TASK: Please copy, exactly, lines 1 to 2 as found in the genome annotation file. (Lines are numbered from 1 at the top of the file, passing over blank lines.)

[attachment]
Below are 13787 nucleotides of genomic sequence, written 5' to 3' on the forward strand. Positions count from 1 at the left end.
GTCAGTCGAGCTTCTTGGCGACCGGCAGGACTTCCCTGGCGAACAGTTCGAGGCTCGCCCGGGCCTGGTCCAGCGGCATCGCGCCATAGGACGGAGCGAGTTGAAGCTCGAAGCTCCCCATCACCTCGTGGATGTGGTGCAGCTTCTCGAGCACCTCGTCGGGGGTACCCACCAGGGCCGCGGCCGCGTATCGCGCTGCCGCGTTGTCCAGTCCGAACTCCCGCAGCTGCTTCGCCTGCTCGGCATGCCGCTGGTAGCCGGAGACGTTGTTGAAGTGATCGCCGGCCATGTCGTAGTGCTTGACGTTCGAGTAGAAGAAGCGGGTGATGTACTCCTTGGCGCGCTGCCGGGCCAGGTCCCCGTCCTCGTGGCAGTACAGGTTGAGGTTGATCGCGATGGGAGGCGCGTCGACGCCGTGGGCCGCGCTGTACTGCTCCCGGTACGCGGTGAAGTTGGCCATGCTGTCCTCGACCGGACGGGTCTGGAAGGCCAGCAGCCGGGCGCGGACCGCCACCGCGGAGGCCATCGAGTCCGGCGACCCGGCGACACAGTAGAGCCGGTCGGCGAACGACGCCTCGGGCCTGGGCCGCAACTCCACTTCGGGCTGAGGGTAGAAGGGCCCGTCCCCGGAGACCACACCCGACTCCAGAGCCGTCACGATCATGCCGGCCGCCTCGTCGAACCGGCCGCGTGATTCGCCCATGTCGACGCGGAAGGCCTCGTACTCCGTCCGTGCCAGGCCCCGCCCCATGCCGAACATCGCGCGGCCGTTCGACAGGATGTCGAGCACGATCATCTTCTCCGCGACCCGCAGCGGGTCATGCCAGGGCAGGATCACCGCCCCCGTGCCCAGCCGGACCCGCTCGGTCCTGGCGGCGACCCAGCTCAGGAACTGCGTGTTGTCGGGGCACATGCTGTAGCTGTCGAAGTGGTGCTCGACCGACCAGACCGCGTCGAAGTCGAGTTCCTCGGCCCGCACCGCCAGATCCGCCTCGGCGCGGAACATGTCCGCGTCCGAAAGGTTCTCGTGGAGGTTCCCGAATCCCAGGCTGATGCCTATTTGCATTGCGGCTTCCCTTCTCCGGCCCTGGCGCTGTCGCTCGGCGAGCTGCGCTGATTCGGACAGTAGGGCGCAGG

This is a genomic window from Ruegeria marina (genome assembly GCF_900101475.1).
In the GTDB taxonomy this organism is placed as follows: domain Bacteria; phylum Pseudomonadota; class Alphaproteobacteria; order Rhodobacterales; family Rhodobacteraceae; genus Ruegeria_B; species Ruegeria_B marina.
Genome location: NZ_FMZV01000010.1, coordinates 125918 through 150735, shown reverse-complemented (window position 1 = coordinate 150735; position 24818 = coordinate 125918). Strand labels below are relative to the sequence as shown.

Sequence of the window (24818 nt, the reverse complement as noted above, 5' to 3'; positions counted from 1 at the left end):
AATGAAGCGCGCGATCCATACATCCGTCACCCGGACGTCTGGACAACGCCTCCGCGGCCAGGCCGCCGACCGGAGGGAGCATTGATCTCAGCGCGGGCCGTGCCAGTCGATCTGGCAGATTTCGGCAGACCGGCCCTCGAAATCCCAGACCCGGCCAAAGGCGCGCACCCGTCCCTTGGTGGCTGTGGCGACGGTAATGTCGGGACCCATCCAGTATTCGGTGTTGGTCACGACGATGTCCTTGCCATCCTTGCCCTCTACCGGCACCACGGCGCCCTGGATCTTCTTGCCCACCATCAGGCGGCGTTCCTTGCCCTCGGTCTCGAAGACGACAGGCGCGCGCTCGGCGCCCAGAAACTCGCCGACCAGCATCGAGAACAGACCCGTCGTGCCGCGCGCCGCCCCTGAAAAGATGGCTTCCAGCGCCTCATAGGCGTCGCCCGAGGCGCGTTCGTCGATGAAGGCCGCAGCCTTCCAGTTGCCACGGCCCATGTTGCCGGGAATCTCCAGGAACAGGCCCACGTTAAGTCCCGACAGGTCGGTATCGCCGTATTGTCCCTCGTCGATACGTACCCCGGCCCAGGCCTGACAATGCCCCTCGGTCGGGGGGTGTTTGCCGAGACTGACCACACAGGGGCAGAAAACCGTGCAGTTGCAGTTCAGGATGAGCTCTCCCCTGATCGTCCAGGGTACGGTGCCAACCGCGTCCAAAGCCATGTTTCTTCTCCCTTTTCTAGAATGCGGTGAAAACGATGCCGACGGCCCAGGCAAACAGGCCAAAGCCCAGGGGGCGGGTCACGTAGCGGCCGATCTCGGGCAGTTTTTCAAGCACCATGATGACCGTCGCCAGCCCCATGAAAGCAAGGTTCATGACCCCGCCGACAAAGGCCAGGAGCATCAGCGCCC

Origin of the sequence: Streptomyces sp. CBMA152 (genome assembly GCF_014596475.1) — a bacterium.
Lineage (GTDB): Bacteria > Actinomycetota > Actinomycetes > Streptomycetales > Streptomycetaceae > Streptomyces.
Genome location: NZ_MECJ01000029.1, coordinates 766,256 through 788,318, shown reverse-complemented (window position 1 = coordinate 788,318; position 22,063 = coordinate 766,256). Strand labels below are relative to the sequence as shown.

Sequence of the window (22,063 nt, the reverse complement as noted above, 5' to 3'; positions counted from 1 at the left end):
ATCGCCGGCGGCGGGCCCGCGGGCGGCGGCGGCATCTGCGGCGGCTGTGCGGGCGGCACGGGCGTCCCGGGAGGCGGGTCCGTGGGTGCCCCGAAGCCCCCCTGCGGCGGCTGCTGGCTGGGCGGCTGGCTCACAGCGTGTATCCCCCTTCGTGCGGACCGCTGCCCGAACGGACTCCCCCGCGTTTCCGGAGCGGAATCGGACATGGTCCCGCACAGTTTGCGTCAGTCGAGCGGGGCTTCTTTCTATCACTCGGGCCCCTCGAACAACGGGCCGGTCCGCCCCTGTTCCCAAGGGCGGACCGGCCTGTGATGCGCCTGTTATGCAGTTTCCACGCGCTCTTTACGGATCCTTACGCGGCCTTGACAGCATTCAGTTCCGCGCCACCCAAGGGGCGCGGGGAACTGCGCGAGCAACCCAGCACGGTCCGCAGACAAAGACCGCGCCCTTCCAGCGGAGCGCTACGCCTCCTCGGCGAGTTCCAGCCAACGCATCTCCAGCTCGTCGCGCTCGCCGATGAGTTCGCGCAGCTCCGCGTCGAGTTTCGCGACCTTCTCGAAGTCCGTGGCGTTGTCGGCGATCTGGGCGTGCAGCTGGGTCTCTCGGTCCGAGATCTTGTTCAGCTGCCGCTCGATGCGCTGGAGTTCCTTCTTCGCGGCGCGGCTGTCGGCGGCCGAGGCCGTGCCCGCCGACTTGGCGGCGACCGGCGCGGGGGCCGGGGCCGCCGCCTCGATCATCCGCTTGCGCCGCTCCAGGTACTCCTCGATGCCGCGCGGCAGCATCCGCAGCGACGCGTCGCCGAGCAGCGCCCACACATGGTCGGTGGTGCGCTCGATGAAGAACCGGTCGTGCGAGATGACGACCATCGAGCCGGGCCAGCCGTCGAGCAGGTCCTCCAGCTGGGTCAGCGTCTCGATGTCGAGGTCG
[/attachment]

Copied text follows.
Below are 13787 nucleotides of genomic sequence, written 5' to 3' on the forward strand. Positions count from 1 at the left end.
GTCAGTCGAGCTTCTTGGCGACCGGCAGGACTTCCCTGGCGAACAGTTCGAGGCTCGCCCGGGCCTGGTCCAGCGGCATCGCGCCATAGGACGGAGCGAGTTGAAGCTCGAAGCTCCCCATCACCTCGTGGATGTGGTGCAGCTTCTCGAGCACCTCGTCGGGGGTACCCACCAGGGCCGCGGCCGCGTATCGCGCTGCCGCGTTGTCCAGTCCGAACTCCCGCAGCTGCTTCGCCTGCTCGGCATGCCGCTGGTAGCCGGAGACGTTGTTGAAGTGATCGCCGGCCATGTCGTAGTGCTTGACGTTCGAGTAGAAGAAGCGGGTGATGTACTCCTTGGCGCGCTGCCGGGCCAGGTCCCCGTCCTCGTGGCAGTACAGGTTGAGGTTGATCGCGATGGGAGGCGCGTCGACGCCGTGGGCCGCGCTGTACTGCTCCCGGTACGCGGTGAAGTTGGCCATGCTGTCCTCGACCGGACGGGTCTGGAAGGCCAGCAGCCGGGCGCGGACCGCCACCGCGGAGGCCATCGAGTCCGGCGACCCGGCGACACAGTAGAGCCGGTCGGCGAACGACGCCTCGGGCCTGGGCCGCAACTCCACTTCGGGCTGAGGGTAGAAGGGCCCGTCCCCGGAGACCACACCCGACTCCAGAGCCGTCACGATCATGCCGGCCGCCTCGTCGAACCGGCCGCGTGATTCGCCCATGTCGACGCGGAAGGCCTCGTACTCCGTCCGTGCCAGGCCCCGCCCCATGCCGAACATCGCGCGGCCGTTCGACAGGATGTCGAGCACGATCATCTTCTCCGCGACCCGCAGCGGGTCATGCCAGGGCAGGATCACCGCCCCCGTGCCCAGCCGGACCCGCTCGGTCCTGGCGGCGACCCAGCTCAGGAACTGCGTGTTGTCGGGGCACATGCTGTAGCTGTCGAAGTGGTGCTCGACCGACCAGACCGCGTCGAAGTCGAGTTCCTCGGCCCGCACCGCCAGATCCGCCTCGGCGCGGAACATGTCCGCGTCCGAAAGGTTCTCGTGGAGGTTCCCGAATCCCAGGCTGATGCCTATTTGCATTGCGGCTTCCCTTCTCCGGCCCTGGCGCTGTCGCTCGGCGAGCTGCGCTGATTCGGACAGTAGGGCGCAGG